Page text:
Carl Icahn wants to take this dying tech company, Xerox (XRX), and do what exactly? Perhaps turn it into the next Hewlett-Packard. But maybe that’s what the market is missing here? Is there more value to Xerox broken up?
First, we have to talk turkey.
Recently, a strategy that has become popular in the activist playbook is mass share buybacks that help give CEO get a boost in bonuses. Gone are the days of base salary being the majority of executives pay, currently it’s based off of how well share prices are doing. This has helped tie executives and activist investors together to work towards the same goal.
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But is all this hurting business’ bottom lines? Where, even though profits are declining, EPS targets are being met and CEOs are getting fat payouts.
A key example is at Xerox. This year their net income and revenue both declined, but they had an EPS target of $1.12, which was hit after managers orchestrated $1.1 billion in share buybacks. CEOUrsula Burn’s received a $1.98 million bonus thanks to these shenanigans. Xerox bought back the majority of these shares in the first three-quarters of the year.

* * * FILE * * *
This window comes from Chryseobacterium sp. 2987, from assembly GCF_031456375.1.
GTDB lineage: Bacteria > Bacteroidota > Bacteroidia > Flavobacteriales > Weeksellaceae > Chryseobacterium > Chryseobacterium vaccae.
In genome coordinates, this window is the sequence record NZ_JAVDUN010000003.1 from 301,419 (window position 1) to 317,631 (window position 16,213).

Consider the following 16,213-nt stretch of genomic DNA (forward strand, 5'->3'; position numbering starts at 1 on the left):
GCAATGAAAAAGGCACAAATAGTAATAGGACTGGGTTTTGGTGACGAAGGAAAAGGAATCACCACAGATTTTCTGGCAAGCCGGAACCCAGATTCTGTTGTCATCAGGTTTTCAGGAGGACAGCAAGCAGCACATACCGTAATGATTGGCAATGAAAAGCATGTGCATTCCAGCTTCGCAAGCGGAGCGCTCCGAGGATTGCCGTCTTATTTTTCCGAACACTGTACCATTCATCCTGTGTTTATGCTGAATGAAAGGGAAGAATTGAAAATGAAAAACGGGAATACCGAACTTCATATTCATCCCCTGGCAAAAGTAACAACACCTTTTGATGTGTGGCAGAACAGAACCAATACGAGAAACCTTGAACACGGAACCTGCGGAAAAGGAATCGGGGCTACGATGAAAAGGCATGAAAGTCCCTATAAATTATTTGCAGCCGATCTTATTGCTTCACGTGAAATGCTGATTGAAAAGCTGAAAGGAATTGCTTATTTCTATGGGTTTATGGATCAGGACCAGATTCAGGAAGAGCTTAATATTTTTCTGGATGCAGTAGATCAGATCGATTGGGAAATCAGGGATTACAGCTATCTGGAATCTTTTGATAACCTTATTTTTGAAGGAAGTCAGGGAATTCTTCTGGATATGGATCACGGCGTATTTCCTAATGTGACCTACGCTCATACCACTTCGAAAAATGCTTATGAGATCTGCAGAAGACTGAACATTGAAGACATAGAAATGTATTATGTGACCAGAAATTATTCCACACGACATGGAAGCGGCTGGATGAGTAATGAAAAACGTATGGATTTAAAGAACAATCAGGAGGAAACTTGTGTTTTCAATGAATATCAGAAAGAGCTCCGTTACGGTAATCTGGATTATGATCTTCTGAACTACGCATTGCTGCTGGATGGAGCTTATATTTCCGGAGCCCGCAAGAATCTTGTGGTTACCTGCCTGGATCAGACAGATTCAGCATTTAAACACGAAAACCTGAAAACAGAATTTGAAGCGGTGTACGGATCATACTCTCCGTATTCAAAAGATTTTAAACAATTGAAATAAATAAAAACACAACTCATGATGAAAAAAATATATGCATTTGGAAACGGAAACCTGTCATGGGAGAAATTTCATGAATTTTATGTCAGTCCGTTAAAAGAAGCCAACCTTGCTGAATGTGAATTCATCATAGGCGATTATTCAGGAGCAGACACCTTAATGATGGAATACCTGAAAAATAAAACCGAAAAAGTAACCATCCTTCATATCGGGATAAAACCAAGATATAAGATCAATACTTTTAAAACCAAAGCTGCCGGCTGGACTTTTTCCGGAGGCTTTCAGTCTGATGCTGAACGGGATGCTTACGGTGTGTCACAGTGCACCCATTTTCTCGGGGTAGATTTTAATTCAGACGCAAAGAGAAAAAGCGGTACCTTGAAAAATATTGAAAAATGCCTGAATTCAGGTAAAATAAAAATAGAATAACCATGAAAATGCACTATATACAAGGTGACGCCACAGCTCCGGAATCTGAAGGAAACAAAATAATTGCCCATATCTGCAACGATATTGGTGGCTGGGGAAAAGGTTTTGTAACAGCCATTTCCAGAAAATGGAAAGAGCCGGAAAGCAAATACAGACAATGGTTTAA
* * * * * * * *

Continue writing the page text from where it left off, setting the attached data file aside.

The Activist Role
Carl Icahn now has an ~8.1% stake in Xerox after upping it from 7.1% this week. He has plans of discussing some short and long-term ideas with the board. The company is in the midst of turning itself around as their main business model could be left in the dust during the digital age. Icahn is no fool, and apparently thinks there’s still value in the company.
No matter what people think of Ursula’s leadership, she’s either in Icahn’s good graces or crosshairs with the buybacks. I doubt he’ll take issue with the compensation and rather commend Xerox on the buyback efforts. Icahn’s (likely) end goal here is to push Xerox into becoming more like HP — separating out its two businesses.
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